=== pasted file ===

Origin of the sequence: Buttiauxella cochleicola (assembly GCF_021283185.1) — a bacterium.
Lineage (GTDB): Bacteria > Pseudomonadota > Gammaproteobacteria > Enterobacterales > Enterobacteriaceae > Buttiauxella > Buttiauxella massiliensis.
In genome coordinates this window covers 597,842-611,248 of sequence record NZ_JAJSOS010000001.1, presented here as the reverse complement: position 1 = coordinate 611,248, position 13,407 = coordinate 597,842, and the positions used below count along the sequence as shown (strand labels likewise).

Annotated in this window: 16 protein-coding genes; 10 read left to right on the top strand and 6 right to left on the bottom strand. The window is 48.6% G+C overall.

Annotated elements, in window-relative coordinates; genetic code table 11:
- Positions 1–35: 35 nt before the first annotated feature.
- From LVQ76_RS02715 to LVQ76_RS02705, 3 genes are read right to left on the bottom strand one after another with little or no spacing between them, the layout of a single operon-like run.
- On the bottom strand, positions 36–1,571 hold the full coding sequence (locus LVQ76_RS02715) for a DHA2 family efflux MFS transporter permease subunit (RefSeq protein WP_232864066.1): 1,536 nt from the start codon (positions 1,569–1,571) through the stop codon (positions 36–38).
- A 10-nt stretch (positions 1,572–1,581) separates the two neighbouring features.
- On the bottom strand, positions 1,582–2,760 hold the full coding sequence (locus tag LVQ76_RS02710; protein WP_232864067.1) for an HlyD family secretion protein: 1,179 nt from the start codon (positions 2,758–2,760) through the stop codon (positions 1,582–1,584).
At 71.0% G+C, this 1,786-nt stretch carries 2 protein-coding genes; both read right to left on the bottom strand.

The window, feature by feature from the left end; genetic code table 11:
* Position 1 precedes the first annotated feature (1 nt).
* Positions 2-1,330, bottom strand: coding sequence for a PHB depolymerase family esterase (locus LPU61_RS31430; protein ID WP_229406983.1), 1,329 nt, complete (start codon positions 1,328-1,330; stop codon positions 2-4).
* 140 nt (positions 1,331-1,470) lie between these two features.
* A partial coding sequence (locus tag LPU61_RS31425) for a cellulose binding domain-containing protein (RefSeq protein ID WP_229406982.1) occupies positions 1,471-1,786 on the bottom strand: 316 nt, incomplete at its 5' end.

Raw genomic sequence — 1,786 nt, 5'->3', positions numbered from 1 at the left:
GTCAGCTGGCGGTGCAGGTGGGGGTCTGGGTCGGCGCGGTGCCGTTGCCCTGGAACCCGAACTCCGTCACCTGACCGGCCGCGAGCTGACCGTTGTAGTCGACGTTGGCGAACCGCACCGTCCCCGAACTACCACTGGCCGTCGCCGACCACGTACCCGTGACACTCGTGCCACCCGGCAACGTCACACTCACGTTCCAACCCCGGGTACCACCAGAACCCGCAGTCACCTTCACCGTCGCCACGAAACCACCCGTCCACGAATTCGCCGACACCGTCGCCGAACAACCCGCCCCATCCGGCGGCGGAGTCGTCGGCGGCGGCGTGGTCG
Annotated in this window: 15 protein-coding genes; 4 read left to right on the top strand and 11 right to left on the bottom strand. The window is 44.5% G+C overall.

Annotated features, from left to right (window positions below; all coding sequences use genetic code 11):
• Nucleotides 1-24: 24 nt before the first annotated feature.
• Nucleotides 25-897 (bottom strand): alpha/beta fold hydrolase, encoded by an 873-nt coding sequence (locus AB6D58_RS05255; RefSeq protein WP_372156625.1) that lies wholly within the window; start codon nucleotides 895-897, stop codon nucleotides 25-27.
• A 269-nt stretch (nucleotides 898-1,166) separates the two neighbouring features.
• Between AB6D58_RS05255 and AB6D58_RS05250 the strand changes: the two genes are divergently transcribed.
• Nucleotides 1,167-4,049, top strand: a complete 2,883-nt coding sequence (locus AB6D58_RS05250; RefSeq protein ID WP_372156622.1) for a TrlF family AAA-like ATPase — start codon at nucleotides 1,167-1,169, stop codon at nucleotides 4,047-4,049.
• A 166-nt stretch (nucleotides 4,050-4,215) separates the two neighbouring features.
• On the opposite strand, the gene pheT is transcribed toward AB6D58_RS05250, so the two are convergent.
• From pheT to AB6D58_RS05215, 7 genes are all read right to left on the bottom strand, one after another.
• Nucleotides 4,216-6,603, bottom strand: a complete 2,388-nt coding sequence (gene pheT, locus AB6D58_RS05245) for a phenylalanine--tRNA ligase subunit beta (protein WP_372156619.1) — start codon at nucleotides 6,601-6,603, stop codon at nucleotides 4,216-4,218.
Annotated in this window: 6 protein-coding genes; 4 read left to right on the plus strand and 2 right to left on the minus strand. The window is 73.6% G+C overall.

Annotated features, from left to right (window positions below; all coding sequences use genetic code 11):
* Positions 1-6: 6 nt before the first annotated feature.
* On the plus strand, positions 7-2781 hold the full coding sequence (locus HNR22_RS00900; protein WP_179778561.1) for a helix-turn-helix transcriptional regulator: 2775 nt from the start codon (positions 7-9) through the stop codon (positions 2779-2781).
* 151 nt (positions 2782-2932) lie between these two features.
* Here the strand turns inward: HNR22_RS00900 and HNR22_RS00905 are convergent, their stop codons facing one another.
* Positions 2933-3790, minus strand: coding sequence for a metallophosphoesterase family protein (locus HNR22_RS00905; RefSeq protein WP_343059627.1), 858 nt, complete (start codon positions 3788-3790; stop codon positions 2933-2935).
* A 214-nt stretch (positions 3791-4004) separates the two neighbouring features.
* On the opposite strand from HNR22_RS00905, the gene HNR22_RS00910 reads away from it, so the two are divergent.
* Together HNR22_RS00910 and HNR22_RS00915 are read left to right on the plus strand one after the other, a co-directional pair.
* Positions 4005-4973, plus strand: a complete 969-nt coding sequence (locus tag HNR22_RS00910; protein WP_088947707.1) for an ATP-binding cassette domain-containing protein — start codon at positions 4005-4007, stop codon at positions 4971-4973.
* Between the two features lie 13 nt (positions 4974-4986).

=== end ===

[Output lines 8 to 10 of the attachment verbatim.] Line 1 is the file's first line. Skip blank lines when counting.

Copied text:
- On the bottom strand, positions 36–1,571 hold the full coding sequence (locus LVQ76_RS02715) for a DHA2 family efflux MFS transporter permease subunit (RefSeq protein WP_232864066.1): 1,536 nt from the start codon (positions 1,569–1,571) through the stop codon (positions 36–38).
- A 10-nt stretch (positions 1,572–1,581) separates the two neighbouring features.
- On the bottom strand, positions 1,582–2,760 hold the full coding sequence (locus tag LVQ76_RS02710; protein WP_232864067.1) for an HlyD family secretion protein: 1,179 nt from the start codon (positions 2,758–2,760) through the stop codon (positions 1,582–1,584).